SINGAPORE – This Covid-19 treatment facility has a “five-star view” of Marina Bay, and is customised with seniors in mind – from well-lit wards to meals that are high in fibre and low in salt to toilets that have anti-slip mats and grab bars.
Each ward has a communal area where patients can eat, watch television and participate in activities such as board games and simple exercises together.
This is the care approach taken by the facility at the F1 Pit Building that will receive its first patients from next Tuesday (Nov 9).
The facility, which can house up to 721 patients, will take in Covid-19 positive seniors who have chronic illnesses but are stable and able to perform activities of daily living such as eating and toileting independently.
They must be above 70 years old if they are unvaccinated, or above 80 if they are inoculated, to be admitted.
Conceived in mid-October, the facility was set up within a fortnight by National University Health System in partnership with private healthcare provider Health Management International (HMI), managing agent Mandarin Oriental, infrastructure firm Surbana Jurong, public healthcare technology agency Integrated Health Information Systems, and Singapore Tourism Board, which owns the building.
The facility and others like it will help to ease the strain faced by public hospitals amid the current surge in cases, said National University Hospital (NUH) neurology consultant Dr Jonathan Ong, who is the medical director of the facility.
There are currently more than 2,300 beds across 17 such facilities that have been set up to cater to higher-risk patients who require a greater level of care but are not so ill that they need to be hospitalised.
The patients include infected seniors with co-morbidities who are asymptomatic or have mild symptoms.
The Ministry of Health’s Covid-19 Case Management Task Group decides which patients will be admitted to the facility at the F1 Pit Building.
They may come from hospitals or the community.
“Right from day one, we wanted to create an elder-friendly environment very much focused on wellness, both mental and physical,” Dr Ong told reporters during a tour of the facility on Friday (Nov 5).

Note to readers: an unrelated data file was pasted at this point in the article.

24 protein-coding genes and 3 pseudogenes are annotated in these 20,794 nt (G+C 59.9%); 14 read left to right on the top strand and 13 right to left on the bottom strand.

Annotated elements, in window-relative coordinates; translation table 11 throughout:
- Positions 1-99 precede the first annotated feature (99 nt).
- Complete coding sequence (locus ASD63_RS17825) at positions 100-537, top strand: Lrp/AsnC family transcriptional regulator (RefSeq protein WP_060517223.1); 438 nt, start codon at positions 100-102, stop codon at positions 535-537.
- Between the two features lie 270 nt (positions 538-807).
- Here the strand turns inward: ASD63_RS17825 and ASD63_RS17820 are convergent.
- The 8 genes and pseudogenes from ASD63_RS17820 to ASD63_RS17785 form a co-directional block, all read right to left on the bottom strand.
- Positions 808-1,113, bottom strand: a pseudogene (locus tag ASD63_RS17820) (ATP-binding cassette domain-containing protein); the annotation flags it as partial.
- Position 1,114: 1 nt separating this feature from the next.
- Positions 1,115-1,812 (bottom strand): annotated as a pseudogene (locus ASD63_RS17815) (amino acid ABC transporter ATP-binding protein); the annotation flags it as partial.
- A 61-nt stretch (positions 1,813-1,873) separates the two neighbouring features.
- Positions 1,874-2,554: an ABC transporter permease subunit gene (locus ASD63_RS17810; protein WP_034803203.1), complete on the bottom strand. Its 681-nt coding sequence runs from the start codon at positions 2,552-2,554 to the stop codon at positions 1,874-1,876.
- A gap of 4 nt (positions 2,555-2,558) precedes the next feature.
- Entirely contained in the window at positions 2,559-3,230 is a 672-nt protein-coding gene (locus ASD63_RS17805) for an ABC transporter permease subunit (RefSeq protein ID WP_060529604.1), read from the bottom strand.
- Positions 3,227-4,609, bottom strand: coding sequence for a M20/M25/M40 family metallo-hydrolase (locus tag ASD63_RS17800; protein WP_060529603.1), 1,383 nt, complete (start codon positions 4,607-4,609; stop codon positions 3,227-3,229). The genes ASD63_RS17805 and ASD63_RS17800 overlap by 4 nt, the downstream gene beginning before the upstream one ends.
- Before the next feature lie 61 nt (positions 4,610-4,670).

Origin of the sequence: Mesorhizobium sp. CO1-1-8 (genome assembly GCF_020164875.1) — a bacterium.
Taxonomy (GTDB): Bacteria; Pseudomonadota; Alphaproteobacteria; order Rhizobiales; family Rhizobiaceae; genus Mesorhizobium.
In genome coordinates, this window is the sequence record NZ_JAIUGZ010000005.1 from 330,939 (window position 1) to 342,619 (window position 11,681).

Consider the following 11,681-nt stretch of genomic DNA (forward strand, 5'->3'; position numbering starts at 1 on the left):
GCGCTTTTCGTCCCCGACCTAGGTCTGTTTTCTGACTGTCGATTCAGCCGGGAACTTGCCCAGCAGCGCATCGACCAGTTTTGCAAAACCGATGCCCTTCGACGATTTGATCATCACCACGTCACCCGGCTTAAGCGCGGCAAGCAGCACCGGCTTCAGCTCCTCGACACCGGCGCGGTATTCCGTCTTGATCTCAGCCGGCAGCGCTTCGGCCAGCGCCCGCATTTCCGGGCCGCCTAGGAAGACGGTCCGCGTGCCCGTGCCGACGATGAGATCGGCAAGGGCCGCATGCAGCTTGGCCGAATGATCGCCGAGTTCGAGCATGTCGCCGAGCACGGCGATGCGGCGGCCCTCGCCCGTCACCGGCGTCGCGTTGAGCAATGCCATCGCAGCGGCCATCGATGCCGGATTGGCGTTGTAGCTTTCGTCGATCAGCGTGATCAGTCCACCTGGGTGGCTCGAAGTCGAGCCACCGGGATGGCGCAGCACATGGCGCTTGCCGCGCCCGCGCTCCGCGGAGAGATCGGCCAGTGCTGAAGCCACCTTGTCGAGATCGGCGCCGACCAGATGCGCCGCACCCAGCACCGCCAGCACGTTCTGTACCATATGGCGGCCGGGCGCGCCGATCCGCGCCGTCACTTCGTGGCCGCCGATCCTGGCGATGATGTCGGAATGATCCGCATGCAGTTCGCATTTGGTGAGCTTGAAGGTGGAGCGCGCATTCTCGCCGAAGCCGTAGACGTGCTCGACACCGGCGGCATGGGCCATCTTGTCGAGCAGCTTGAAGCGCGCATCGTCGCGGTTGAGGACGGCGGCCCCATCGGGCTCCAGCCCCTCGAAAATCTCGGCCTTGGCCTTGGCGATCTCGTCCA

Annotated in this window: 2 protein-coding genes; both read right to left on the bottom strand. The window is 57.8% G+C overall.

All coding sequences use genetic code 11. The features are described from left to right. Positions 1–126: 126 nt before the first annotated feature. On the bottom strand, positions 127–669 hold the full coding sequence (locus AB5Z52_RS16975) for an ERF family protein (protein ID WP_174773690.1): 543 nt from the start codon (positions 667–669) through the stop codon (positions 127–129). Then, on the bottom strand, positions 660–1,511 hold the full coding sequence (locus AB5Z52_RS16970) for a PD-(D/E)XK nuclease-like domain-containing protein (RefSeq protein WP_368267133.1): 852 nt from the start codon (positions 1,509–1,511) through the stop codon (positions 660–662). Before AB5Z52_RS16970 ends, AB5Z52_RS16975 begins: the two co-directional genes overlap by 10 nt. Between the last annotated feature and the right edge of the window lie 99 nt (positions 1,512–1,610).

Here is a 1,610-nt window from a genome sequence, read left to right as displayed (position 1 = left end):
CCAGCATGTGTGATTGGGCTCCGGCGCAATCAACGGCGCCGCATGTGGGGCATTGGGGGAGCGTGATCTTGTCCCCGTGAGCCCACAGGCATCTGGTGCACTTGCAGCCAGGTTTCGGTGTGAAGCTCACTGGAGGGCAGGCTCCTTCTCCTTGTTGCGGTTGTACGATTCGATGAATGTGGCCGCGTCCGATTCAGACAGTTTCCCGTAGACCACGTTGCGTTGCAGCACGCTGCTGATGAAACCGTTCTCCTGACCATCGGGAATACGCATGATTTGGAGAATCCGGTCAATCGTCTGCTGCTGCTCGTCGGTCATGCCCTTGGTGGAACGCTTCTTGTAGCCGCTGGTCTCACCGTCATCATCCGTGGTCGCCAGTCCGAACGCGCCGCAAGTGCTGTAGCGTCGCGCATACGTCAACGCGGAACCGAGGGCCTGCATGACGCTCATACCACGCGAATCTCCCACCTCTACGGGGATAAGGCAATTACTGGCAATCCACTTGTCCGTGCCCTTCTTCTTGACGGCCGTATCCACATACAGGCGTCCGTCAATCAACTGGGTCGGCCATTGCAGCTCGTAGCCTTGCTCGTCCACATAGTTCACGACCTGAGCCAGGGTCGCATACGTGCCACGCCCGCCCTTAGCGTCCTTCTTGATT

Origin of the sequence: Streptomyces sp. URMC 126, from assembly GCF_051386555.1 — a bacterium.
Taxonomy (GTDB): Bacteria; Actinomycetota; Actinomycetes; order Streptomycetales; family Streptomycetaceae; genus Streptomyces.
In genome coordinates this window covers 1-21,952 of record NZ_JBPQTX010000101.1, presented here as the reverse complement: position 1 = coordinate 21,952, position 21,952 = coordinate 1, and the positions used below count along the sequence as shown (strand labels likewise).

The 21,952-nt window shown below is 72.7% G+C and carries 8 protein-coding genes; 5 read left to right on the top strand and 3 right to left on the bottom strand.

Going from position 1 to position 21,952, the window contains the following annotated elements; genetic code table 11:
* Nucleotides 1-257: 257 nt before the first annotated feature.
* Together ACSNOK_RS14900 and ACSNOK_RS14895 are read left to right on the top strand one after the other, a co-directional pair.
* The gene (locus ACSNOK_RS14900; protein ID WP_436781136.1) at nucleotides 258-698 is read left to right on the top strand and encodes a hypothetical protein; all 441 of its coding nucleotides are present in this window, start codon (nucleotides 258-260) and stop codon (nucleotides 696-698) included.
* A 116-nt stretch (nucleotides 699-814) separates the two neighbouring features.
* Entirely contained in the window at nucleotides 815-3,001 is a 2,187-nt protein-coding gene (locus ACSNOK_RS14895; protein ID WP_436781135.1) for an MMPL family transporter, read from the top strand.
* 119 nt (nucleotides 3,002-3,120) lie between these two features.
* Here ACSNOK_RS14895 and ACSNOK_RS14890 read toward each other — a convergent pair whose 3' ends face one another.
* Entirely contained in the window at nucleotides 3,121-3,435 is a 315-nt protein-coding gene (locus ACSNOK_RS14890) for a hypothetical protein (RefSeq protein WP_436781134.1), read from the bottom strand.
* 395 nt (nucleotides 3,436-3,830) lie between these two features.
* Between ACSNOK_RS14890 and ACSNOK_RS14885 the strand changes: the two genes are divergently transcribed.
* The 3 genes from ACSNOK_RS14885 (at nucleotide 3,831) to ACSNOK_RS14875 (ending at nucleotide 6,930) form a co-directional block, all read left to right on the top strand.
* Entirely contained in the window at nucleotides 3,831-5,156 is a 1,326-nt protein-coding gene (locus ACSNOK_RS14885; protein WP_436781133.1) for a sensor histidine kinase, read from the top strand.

More than 30 care ambassadors employed by Mandarin Oriental will engage patients and provide emotional support.
There will be at least one ambassador in each ward at any time.
“The patients who are admitted here are all Covid-19 positive (so) we are able to organise communal activities which will enable them to engage with one another and spend their time productively,” Dr Ong said.
The F1 Pit Building was chosen as it is typically unoccupied, except during the Singapore F1 Grand Prix which was cancelled again this year, he added. Hence, it could be retrofitted quickly.
There are seven wards, three for male patients on the second floor and four for females on the third floor, with about 100 beds each depending on the configuration.
Each floor has an observation and resuscitation area with equipment to deal with emergency situations and other acute conditions.
There are isolation rooms on each floor to temporarily host patients who may have other infectious diseases such as chicken pox or viral conjunctivitis.
“It is important to stress that the way we are prioritising safety in this facility is to make sure that the medical care is right beside the patient,” said the facility’s deputy medical director Dr Lenard Cheng, who is an emergency physician at NUH.
“We are adopting a policy where we are pre-emptive about patients who are showing early signs of deterioration. So we never wait until it is too late,” he added.
Patients will be monitored around the clock by medical staff from HMI.
There will be up to 17 clinical staff in each ward at any point in time, and there will be at least 150 workers at the facility, including doctors, nurses, health care assistants, care ambassadors as well as security, housekeeping and maintenance staff.
A dedicated ambulance service will take patients to the nearest hospital, Singapore General Hospital, if necessary.
An industrial lift large enough to fit a trolley bed was specially installed to facilitate the evacuation of patients who may need to be intubated – a procedure where a tube is inserted into a patient’s windpipe to aid breathing.
“While we have catered for such events, we do not foresee this happening frequently,” said Dr Ong.
“We plan for the worst-case scenario to achieve the best outcome.”
Operations at the facility will be ramped up gradually, Dr Ong added, and he expects occupancy to be just south of 50 per cent by the end of the month.
“We are prepared to go all the way up (to 100 per cent) if the need arises,” he said.
“This facility will be operational as long as the nation needs us.”
Nearly 95 per cent of those who died from Covid-19 in the last six months were aged 60 and above, and 72 per cent of all who died had not been fully vaccinated.
Of the remaining 28 per cent who were fully inoculated, almost all had underlying medical conditions such as high blood pressure and diabetes.
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